As I was putting together this issue’s Shop Stories featuring Tim Baber of College of the Canyons, Santa Clarita, Calif., one word from our conversation stuck out in my mind: Champion.
Champion is defined by Webster’s Dictionary as a warrior or a fighter; a militant advocate or defender; one that does battle for another’s rights or honor.
A champion quite simply is someone who makes their situation or surroundings better; someone whose personal investment runs so deep outsiders have a hard time separating the entity from the individual.
This issue is full of people who are champions by definition. Baber is most certainly a champion. It wouldn’t surprise me a bit if his name were synonymous with welding and College of the Canyons in that area by those in the know.
For the last 12 years he has worked very hard to keep the program on the cutting edge of technology and relevant to the needs of area industry. He’s developed a robotics program and a laser welding program back-to-back. He’s chased grant money and familiarized himself with the grant application process. He’s worked tirelessly to find quality part-time instructors who care as much about teaching (or more) as they do their own careers and he’s held their feet to the fire to make sure they master the art of teaching. Finally, he’s joined the efforts Weld-ED not for his own personal gain but to help advance the resources available to welding instructors around the nation. Basically, he’s more than just a guy who’s interested only in picking up a pay check. He is a militant advocate and/or defender.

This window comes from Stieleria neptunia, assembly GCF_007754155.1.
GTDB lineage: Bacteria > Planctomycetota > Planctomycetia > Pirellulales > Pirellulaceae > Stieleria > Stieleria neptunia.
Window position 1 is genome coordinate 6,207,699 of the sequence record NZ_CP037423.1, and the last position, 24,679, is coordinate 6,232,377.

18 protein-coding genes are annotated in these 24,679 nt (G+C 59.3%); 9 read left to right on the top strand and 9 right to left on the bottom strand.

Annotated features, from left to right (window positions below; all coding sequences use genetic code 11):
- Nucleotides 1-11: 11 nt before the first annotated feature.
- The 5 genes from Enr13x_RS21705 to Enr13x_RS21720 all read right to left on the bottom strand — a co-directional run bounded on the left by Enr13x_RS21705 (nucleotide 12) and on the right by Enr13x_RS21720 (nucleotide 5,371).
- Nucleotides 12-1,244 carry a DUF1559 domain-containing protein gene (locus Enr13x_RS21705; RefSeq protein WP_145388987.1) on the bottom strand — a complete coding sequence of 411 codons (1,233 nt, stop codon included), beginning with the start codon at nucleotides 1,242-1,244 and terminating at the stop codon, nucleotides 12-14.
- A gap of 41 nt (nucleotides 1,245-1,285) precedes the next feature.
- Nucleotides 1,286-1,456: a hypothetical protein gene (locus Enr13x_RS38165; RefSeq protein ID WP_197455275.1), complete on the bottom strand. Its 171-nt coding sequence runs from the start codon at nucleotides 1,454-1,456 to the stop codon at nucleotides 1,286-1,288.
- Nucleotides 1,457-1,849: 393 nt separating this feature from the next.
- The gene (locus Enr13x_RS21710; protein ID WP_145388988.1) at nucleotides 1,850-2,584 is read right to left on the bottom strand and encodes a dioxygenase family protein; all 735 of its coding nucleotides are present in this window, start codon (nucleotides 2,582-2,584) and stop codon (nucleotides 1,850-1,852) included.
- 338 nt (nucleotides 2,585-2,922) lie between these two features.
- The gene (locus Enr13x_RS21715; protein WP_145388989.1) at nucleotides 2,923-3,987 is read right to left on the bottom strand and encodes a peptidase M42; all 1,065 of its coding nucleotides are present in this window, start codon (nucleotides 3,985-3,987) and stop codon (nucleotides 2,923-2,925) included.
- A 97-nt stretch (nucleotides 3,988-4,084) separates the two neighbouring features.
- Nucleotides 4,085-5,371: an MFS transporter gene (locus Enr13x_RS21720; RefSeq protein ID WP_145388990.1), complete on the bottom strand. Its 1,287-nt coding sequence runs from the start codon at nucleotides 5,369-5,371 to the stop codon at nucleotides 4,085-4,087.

Besides Baber, you’ll read about Stephanie Dwyer, a metal artist from Jackson, Miss., who overcame difficult life situations to live life by her own set of rules. While she may not be considered a champion of a welding program or business, Dwyer absolutely is a champion in charge of her own life. She was and still is a warrior and a fighter.
And then there’s Merrill Fabricators, Alma, Mich., which began a veteran’s only welding class to help combat the high unemployment numbers among former military personnel. Merrill has committed themselves to serving the ones who have served us; they are going to battle for another’s rights or honor.
Speaking of champions, we are still accepting your nominations for the 2013 PWTeacher of the Year. Please e-mail your nominations to firstname.lastname@example.org and include a brief paragraph explaining why the person you are nominating should be considered for the award. The winner will be unveiled on the cover of the July/August 2013 issue. This is your opportunity to recognize a champion in your area. I look forward to hearing from you.
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